Anti-intraception: Opposition to the subjective, the imaginative, the tender-minded.

Superstition and Stereotypy: The belief in mystical determinants of the individual's fate; the disposition to think in rigid categories.

Power and "Toughness": Preoccupation with the dominance-submission, strong-weak, leader-follower dimension; identification with power figures; overemphasis upon the conventionalized attributes of the ego; exaggerated assertion of strength and toughness.

Destructiveness and Cynicism: Generalized hostility, vilification of the enemy.

Projectivity: The disposition to believe that wild and dangerous things go on in the world; the projection outwards of unconscious emotional impulses.

Sex: Exaggerated concern with sexual "goings-on."

Remind you of anyone you've read on the Internet recently?

Tuesday, 10 July 2007

Yeah, so how come I don't look like Wolverine?

From here:

The haploid human genome is about 3 × 109 base pairs in size. Every time this genome is replicated about 0.3 mutations, on average, will be passed on to one of the daughter cells. We are interested in knowing how many mutations are passed on to the fertilized egg (zygote) from its parents. In order to calculate this number we need to know how many DNA replications there are between the time that one parental zygote was formed and the time that the egg or sperm cell that unite to form the progeny zygote are produced.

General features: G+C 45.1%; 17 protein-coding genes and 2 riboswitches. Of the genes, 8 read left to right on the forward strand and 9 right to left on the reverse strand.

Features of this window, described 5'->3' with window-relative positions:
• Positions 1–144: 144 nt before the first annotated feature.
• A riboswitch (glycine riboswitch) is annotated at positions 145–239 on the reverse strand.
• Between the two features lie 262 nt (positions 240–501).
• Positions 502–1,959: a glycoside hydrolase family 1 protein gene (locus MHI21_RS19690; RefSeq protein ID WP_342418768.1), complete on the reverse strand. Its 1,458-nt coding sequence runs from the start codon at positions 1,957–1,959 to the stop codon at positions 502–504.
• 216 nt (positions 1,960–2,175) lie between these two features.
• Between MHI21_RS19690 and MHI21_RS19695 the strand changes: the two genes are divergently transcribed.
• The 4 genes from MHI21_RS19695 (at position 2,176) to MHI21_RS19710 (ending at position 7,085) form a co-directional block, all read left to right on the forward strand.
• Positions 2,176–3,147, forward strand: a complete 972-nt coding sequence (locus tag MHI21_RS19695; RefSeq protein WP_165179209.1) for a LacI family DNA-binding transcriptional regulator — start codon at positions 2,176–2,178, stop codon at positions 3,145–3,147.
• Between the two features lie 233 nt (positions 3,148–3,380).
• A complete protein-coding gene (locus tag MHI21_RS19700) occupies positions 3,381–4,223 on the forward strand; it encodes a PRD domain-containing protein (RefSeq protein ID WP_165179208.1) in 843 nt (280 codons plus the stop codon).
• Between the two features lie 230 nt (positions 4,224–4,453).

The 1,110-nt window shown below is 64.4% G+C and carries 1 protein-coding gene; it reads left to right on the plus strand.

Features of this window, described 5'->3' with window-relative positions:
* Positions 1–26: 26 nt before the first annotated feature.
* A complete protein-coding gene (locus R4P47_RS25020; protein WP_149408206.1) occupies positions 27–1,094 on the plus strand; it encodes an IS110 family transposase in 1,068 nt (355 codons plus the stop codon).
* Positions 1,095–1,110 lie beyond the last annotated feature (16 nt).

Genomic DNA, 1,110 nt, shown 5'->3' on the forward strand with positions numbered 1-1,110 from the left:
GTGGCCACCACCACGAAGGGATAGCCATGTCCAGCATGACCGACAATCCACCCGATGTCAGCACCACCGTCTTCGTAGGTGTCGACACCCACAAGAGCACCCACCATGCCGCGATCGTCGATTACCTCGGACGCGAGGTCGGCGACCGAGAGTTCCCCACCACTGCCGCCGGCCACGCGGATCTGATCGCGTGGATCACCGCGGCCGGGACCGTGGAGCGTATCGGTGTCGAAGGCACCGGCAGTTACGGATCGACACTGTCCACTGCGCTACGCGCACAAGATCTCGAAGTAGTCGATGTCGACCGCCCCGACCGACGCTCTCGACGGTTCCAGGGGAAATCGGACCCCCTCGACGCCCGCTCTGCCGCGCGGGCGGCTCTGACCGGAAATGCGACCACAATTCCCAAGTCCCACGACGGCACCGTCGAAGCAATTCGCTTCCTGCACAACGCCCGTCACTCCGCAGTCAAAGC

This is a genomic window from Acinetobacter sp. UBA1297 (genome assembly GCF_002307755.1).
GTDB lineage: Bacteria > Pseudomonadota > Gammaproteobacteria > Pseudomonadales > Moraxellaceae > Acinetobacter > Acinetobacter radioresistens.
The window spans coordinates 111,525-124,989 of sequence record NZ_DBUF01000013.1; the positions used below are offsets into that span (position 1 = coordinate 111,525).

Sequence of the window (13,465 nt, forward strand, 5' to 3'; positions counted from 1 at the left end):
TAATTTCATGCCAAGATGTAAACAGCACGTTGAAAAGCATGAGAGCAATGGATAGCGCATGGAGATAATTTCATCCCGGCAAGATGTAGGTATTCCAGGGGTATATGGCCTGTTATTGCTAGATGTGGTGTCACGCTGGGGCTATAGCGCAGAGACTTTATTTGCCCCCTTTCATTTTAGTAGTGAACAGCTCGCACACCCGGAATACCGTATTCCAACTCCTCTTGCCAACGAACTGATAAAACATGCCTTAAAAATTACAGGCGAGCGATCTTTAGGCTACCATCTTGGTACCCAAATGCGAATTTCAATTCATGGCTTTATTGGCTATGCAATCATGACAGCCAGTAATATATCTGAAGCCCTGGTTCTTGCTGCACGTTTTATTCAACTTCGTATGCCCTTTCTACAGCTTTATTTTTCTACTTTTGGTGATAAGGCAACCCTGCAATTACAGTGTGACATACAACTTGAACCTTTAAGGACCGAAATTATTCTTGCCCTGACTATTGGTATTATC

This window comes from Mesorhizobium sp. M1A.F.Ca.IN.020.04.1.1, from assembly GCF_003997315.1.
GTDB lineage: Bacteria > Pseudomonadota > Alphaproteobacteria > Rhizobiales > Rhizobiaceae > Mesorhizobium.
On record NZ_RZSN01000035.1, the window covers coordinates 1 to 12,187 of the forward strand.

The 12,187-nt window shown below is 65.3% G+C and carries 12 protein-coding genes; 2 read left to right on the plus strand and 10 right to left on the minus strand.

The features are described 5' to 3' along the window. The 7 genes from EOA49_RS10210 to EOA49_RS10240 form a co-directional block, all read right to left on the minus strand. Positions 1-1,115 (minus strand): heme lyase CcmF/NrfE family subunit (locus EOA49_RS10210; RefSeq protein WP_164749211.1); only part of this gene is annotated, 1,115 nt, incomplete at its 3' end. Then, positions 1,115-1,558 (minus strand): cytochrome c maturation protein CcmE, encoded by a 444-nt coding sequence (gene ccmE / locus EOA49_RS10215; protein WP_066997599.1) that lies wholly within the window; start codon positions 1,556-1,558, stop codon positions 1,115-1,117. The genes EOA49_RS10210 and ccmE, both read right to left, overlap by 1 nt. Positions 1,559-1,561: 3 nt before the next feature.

In the case of females, this number is about 30, which means that each of a females eggs is the product of 30 cell divisions from the time the zygote was formed (Vogel and Rathenberg, 1975). Human females have about 500 eggs. In males, the number of cell divisions leading to mature sperm in a 30 year old male is about 400 (Vogel and Motulsky, 1997). This means that about 9 mutations (0.3 × 30) accumulate in the egg and about 120 mutations (0.3 × 400) accumulate in a sperm cell. Thus, each newly formed human zygote has approximately 129 new spontaneous mutations. This value is somewhat less than the number on most textbooks where it's common to see 300-350 mutations per genome. The updated value reflects a better estimate of the overall rate of mutation during DNA replication and a better estimate of the number of cell divisions during gametogenesis.

Remember that the next time you start arguing with creationists about evolution or the fetus worshippers about what is or is not human - "the human species" is an amorphous concept. We are all mutants - a hundred times over.

Except that I seem to have missed out on the nifty powers and cool leather outfits.